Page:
Rio Tinto begins underground work at vast Mongolia copper mine: state media

A general view shows the Oyu Tolgoi underground mine in Khanbogd, in southern Mongolia on January 25, 2022. (Photo by BYAMBASUREN BYAMBA-OCHIR / AFP)

ULAANBAATAR, Mongolia (AFP) – Underground operations have finally begun at a copper mine in Mongolia, official media has reported, ending years of delays for Anglo-Australian giant Rio Tinto.

The massive Oyu Tolgoi gold-copper mine has been mired in controversy for years and disrupted by protests from locals worried about environmental damage and foreign influence.

While it started production from an open-pit mine several years after Mongolian authorities inked a deal in 2009, Rio Tinto secured a multi-billion agreement in 2015 paving the way for a second and more valuable phase underground.

Some 80 percent of the mine’s reserves are believed to lie underground.

CEO of Rio Tinto Group Jakob Stausholm (L) and Mongolia’s Prime Minister Luvsannamsrai Oyun-Erdene press a button to set up a blast at the Oyu Tolgoi underground mine, being live-streamed on a screen behind them, in Khanbogd in southern Mongolia on January 25, 2022. (Photo by Byambasuren BYAMBA-OCHIR / AFP)

“The commencement of Oyu Tolgoi underground mining operations demonstrates to the world that Mongolia can work together with investors in a sustainable manner and become a trusted partner,” Mongolian Prime Minister Luvsannamsrai Oyun-Erdene said Tuesday in a ceremony marking the start of operations, according to official news agency Montsame.

The report added that both sides reached an agreement on controversial issues following constructive talks.

Oyun-Erdene said he expected the underground mine to be fully operational within its agreed period or in the first quarter next year, without incurring extra debts for Mongolia.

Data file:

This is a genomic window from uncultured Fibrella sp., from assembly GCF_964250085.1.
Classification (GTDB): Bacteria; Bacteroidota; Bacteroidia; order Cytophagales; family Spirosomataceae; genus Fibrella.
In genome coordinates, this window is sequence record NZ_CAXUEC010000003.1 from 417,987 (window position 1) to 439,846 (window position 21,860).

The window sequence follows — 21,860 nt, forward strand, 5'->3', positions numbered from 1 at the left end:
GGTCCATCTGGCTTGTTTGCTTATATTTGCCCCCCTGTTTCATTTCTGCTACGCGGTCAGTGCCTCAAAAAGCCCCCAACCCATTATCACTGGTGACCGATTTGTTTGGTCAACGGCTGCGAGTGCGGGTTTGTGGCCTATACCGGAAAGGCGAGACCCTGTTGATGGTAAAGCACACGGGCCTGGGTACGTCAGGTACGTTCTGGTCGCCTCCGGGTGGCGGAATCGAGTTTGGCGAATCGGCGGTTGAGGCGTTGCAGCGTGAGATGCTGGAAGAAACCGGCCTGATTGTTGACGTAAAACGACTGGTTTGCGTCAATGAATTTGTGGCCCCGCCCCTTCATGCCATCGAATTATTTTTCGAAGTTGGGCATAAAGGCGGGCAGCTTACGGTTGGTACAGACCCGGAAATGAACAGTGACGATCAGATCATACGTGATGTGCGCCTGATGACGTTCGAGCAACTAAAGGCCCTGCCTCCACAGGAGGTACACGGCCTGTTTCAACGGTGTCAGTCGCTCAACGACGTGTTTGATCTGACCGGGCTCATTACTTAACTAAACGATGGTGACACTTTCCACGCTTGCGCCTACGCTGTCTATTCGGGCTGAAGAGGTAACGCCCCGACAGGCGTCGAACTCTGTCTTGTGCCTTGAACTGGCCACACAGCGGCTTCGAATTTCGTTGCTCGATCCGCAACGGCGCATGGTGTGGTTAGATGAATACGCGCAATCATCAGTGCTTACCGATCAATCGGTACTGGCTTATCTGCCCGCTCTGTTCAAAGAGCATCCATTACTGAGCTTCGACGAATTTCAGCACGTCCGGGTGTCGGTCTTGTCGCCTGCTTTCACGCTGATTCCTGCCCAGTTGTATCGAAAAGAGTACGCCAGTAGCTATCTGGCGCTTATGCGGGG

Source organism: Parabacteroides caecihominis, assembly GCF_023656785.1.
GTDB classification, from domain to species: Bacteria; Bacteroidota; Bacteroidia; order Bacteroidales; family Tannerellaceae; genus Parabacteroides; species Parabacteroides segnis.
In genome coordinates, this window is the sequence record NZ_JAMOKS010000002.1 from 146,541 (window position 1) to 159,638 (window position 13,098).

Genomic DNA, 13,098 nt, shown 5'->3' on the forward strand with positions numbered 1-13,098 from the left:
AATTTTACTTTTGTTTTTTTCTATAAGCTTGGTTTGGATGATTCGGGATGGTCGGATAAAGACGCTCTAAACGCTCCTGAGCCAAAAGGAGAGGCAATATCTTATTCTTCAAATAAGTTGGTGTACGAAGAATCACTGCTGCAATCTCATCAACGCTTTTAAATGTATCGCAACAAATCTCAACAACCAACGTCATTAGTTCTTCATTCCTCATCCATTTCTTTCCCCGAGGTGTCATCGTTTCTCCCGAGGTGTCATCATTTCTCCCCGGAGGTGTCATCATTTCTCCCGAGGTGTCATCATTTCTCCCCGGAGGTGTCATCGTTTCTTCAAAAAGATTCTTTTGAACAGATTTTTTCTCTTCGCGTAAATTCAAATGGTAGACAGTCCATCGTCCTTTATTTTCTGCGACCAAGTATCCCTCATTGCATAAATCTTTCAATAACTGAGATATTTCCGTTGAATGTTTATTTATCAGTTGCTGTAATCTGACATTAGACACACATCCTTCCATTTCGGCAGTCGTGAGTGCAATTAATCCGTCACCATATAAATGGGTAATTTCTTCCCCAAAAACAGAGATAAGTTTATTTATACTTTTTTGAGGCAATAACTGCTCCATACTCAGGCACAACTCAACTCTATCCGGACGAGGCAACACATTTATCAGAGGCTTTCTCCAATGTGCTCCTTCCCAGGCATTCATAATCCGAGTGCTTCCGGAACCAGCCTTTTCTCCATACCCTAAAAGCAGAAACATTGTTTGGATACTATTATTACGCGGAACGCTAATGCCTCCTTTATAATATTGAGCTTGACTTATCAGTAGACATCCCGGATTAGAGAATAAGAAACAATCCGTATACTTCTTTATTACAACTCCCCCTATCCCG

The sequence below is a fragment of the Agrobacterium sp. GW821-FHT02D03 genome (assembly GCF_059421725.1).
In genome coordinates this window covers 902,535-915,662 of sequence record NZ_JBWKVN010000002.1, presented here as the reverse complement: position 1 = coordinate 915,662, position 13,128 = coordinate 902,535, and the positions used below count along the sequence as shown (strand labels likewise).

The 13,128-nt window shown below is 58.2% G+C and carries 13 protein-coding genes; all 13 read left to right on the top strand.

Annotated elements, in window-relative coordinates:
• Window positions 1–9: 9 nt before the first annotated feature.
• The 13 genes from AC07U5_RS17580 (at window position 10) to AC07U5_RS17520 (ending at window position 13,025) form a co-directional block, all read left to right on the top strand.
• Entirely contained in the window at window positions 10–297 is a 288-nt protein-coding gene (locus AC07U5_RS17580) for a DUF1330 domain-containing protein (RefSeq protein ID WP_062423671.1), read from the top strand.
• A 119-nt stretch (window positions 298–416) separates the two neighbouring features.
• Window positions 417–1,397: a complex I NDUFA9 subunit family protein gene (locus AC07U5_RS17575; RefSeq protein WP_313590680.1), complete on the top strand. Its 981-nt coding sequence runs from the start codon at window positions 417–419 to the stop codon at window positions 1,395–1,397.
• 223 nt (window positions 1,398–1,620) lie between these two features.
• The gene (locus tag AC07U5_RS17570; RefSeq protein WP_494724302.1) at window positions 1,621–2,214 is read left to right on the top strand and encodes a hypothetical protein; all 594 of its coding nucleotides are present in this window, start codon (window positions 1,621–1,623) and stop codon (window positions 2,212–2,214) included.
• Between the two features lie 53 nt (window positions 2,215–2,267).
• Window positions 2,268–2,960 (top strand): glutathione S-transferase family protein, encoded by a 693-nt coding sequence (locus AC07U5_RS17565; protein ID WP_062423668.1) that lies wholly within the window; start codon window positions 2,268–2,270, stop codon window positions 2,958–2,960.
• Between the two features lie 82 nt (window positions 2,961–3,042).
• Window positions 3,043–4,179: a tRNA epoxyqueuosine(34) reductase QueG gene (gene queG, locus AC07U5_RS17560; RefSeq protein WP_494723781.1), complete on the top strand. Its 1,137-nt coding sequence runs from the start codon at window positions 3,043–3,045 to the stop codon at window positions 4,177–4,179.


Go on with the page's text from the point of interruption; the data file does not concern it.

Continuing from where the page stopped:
The mega-project has been expected to contribute up to one-third of Mongolia’s gross domestic product once fully operational.

Rio Tinto and subsidiary Turquoise Hill Resources are to be responsible for added financing until the first half of 2023, when sustainable underground production is achieved, said Montsame.

Oyu Tolgoi is 66 percent owned by Turquoise Hill Resources and 34 percent by the Mongolian government.

This photo taken on June 23, 2012 shows the second undergroung mine shaft at the Rio Tinto operated Oyu Tolgoi gold and copper mine in the Gobi desert, southern Mongolia. Metal from the Oyu Tolgoi mine in Mongolia’s Gobi Desert is being used to make medals for the Olympic Games. The deal has been seen as a major coup for the country’s fast emerging mining sector, a boost to its fledgling Olympic movement and a source of pride to people in Mongolia. (Photo by MARK RALSTON / AFP)

Turquoise Hill said in a news release that it “expects to begin caving operations in the coming days”.

Shares of Turquoise Hill Resources rose around 16 percent in New York overnight on the news, and following its announcement that it had reached an agreement to waive $2.4 billion in debt for Mongolia.